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Eight years later, Geno Smith is a full-time starter again

Seahawks WR Tyler Lockett wants Seattle to cheer Russell Wilson on when the QB faces his former team in Week 1, but Mike Florio and Charean Williams don't think the fans will welcome him back with open arms.

Eight years after the last time he was a full-time starter, Geno Smith is back. At least for now. He’s the starter to start the season for the Seahawks, the winner of a competition that coach Pete Carroll has said isn’t over.

Still, Smith will start the Week One game. Which also happens to mark the return of Russell Wilson to Seattle.

“I’m extremely excited,” Smith told reporters on Friday. “I really can’t wait. I’m extremely excited for the opportunity, but mainly just for all the guys. For all of us to be out there together and to get our season started. It’s extremely exciting. I know everyone here is excited and personally, for me, I don’t feel any type of vindication or anything like that. It’s more so just preparing and doing the same thing I’ve always done. [I’m] not making it more than what it is.”

However it goes, Smith has come a long way from the jawbreaking punch thrown by former Jets linebacker I.K. Enemkpali in 2015, which essentially ended Smith’s tenure as the starter in New York.

“I’m in my 30s now,” Smith said regarding how he has changed since he was last a starter. “I was 23, 24 years old back then. The difference now is my focus on maintaining the football, making sure I’m protecting the football. Back then when I was on the Jets, I felt like I would have a good game and a not-so-good game. It was very inconsistent, and I think I was able to find some type of consistency in my game and I think that started with my feet, my base in the pocket. Obviously, getting stronger just over the course of my career and just growing as a man. And then just protecting the football. I’ve seen a bunch of football. I know what I’m looking at. I’m the veteran guy in the room now so I’m not just the young kid that I was when I first got into the league.”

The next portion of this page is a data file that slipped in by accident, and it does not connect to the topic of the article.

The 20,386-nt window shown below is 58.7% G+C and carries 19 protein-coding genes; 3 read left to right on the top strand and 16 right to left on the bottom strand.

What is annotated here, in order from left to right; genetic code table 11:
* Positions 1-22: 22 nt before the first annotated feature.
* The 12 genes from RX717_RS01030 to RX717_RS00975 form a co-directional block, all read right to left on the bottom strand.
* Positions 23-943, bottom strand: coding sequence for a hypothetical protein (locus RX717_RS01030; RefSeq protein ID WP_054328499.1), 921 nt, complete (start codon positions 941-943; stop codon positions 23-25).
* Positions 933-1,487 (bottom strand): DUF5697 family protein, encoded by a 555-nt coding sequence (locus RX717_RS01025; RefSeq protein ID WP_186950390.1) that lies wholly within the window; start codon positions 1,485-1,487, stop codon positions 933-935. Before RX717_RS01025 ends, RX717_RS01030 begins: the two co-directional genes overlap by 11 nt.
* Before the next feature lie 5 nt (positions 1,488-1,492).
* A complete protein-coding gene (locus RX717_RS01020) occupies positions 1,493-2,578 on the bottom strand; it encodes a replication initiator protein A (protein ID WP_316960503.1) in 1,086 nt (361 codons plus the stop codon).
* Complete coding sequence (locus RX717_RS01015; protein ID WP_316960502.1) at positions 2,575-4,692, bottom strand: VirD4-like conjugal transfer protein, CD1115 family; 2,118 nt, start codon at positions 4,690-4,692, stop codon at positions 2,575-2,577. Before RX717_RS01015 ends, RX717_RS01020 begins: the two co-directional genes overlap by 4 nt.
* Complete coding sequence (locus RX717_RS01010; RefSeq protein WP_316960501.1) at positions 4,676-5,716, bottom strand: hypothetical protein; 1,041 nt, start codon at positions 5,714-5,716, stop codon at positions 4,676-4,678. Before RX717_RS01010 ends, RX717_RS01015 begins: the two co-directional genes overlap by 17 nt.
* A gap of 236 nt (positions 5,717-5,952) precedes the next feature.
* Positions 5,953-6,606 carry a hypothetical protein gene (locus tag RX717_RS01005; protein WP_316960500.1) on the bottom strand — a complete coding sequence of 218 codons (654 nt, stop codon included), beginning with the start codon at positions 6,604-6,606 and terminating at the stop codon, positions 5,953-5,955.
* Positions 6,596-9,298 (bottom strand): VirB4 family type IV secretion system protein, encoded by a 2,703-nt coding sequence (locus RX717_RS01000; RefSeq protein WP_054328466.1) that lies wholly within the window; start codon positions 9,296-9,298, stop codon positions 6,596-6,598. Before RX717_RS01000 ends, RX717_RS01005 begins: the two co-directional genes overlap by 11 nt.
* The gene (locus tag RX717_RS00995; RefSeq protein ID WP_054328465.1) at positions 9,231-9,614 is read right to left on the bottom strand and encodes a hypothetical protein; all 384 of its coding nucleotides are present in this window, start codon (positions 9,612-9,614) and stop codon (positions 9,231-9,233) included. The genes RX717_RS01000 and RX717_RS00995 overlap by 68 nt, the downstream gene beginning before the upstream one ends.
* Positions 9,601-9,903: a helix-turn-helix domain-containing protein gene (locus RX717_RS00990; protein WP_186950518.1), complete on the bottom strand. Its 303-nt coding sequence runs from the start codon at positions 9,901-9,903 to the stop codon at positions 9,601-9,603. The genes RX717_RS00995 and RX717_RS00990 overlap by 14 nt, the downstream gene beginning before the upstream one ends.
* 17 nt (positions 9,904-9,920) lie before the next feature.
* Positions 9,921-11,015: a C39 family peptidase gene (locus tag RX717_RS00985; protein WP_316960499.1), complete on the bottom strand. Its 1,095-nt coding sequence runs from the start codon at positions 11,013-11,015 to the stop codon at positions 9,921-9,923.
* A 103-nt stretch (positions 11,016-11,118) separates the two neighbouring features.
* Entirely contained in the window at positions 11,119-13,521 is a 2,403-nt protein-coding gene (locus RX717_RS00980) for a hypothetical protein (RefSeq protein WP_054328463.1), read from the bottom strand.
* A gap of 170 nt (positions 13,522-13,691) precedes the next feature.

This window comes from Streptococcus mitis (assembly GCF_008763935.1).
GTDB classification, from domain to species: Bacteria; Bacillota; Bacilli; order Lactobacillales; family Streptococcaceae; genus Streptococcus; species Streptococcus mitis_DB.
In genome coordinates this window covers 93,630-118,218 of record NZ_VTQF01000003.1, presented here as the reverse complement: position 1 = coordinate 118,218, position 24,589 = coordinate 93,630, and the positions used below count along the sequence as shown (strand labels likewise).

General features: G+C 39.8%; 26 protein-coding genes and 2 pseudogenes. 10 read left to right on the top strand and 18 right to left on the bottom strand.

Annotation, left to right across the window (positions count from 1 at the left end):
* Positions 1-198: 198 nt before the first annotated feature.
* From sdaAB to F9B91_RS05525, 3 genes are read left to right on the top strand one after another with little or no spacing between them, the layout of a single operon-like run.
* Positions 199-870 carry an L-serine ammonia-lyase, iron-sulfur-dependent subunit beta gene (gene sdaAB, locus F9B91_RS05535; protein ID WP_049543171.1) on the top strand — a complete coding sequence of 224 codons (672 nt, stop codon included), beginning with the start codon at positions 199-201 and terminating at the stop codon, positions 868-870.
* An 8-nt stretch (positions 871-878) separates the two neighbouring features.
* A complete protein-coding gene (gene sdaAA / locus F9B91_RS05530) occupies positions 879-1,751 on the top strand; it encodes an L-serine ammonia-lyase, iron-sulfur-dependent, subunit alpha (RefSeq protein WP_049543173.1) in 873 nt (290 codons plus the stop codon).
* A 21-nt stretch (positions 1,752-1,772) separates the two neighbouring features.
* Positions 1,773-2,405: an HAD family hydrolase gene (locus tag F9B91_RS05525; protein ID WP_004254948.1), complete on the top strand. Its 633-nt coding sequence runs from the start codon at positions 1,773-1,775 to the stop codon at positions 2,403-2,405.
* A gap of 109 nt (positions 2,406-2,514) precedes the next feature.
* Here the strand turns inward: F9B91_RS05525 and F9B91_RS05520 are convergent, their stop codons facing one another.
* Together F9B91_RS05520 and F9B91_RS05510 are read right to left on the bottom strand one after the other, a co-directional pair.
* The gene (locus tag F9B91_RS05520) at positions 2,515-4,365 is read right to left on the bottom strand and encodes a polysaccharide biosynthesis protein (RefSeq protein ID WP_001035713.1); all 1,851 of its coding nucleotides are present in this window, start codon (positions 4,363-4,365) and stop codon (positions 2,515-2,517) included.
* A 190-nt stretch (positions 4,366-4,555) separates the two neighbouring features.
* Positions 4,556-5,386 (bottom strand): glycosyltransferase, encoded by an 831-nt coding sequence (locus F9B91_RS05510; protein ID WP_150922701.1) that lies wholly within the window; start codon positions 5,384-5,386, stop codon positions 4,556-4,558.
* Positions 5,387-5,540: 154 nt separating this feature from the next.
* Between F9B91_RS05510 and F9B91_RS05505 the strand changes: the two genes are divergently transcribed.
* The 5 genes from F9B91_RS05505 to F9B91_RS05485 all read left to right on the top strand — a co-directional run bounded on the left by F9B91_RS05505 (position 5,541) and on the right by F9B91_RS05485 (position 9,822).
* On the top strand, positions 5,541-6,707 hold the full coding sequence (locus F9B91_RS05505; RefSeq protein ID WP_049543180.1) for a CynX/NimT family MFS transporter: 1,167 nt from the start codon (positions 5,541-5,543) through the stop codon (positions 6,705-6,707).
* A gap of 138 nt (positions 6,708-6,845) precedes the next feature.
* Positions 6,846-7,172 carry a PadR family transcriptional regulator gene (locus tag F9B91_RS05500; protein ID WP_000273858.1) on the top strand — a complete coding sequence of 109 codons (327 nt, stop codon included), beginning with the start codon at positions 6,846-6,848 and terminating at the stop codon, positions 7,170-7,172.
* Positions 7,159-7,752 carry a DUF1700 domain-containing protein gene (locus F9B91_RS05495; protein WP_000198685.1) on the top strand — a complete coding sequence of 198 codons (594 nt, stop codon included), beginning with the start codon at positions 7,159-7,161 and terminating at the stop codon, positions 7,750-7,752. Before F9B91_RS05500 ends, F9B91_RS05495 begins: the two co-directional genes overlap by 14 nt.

Smith inherits the job from Russell Wilson, after two years of serving as his backup.

“My time here with Russ was awesome,” Smith said. “I really got to know him a lot. I got to know his family. He got to know mine. And one thing I would say I took from him is just his professionalism, the way he approached every single day, his competitive fire. You know just the type of person he is on and off the field. I mean there is a lot of outstanding things you can say about him. I really appreciated the time we spent together competing. We competed a bunch. You know whether it was in the classroom, weightroom, on the field, and I think that made me better. And so just being around him and knowing the type of guy he is, the way he prepares, I learned a lot from that.”

Smith said he didn’t take any time to reflect on becoming a starter again.

“There was no celebration or anything like that,” Smith said. “I went to the weight room the next day if I was going to do it anyway. And that’s just my mentality. I’m not star struck or anything by this opportunity. I’ve been working my butt off and I think that the work is more important than all of the reflection and all of that type of stuff. It’s about taking care of business. And so obviously I’m thankful and grateful that I know I’ve been working for, and I know there’s more work to be done.”

Smith had work to do last year after Wilson suffered a finger injury on a Thursday night against the Rams. By the end of the game, the crowd was chanting Smith’s name. During Wilson’s multi-week absence, Smith played well.

Now, he gets to play against Wilson.

“You can’t block that out, that would be a little naive to say that,” Smith said of Wilson’s looming return. “I do understand everything that is going on around us. Russell was the man here for a while and I know there will be emotions on both sides, but I’m not caught up in that. I’m just focused on taking care of business.”

We’ll find out in three nights whether Smith can take care of business.